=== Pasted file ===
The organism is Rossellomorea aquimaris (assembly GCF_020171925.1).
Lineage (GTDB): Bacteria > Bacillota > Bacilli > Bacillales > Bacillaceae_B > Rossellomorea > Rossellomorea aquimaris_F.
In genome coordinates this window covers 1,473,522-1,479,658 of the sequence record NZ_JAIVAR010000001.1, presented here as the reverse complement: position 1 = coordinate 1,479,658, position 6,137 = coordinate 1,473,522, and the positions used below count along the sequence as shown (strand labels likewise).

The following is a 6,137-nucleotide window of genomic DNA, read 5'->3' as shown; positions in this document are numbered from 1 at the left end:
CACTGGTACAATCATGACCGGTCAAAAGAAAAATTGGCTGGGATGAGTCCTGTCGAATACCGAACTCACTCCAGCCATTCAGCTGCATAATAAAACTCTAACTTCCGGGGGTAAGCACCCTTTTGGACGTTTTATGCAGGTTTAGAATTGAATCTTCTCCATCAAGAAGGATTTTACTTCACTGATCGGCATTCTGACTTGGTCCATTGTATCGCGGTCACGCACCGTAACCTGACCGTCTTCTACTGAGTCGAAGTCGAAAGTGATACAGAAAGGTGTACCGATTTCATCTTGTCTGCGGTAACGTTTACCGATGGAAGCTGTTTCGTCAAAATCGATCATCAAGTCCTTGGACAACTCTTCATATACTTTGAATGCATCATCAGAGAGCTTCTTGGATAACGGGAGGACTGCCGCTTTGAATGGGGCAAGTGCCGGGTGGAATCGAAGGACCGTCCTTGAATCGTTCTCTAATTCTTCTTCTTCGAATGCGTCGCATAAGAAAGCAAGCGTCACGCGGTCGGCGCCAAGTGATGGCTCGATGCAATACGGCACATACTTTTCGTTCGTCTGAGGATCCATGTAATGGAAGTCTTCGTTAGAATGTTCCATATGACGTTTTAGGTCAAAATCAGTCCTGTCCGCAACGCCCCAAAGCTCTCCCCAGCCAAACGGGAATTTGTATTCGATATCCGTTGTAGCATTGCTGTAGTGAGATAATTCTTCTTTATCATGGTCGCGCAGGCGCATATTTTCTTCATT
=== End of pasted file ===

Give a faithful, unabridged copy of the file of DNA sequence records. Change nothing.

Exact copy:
The organism is Rossellomorea aquimaris (assembly GCF_020171925.1).
Lineage (GTDB): Bacteria > Bacillota > Bacilli > Bacillales > Bacillaceae_B > Rossellomorea > Rossellomorea aquimaris_F.
In genome coordinates this window covers 1,473,522-1,479,658 of the sequence record NZ_JAIVAR010000001.1, presented here as the reverse complement: position 1 = coordinate 1,479,658, position 6,137 = coordinate 1,473,522, and the positions used below count along the sequence as shown (strand labels likewise).

The following is a 6,137-nucleotide window of genomic DNA, read 5'->3' as shown; positions in this document are numbered from 1 at the left end:
CACTGGTACAATCATGACCGGTCAAAAGAAAAATTGGCTGGGATGAGTCCTGTCGAATACCGAACTCACTCCAGCCATTCAGCTGCATAATAAAACTCTAACTTCCGGGGGTAAGCACCCTTTTGGACGTTTTATGCAGGTTTAGAATTGAATCTTCTCCATCAAGAAGGATTTTACTTCACTGATCGGCATTCTGACTTGGTCCATTGTATCGCGGTCACGCACCGTAACCTGACCGTCTTCTACTGAGTCGAAGTCGAAAGTGATACAGAAAGGTGTACCGATTTCATCTTGTCTGCGGTAACGTTTACCGATGGAAGCTGTTTCGTCAAAATCGATCATCAAGTCCTTGGACAACTCTTCATATACTTTGAATGCATCATCAGAGAGCTTCTTGGATAACGGGAGGACTGCCGCTTTGAATGGGGCAAGTGCCGGGTGGAATCGAAGGACCGTCCTTGAATCGTTCTCTAATTCTTCTTCTTCGAATGCGTCGCATAAGAAAGCAAGCGTCACGCGGTCGGCGCCAAGTGATGGCTCGATGCAATACGGCACATACTTTTCGTTCGTCTGAGGATCCATGTAATGGAAGTCTTCGTTAGAATGTTCCATATGACGTTTTAGGTCAAAATCAGTCCTGTCCGCAACGCCCCAAAGCTCTCCCCAGCCAAACGGGAATTTGTATTCGATATCCGTTGTAGCATTGCTGTAGTGAGATAATTCTTCTTTATCATGGTCGCGCAGGCGCATATTTTCTTCATT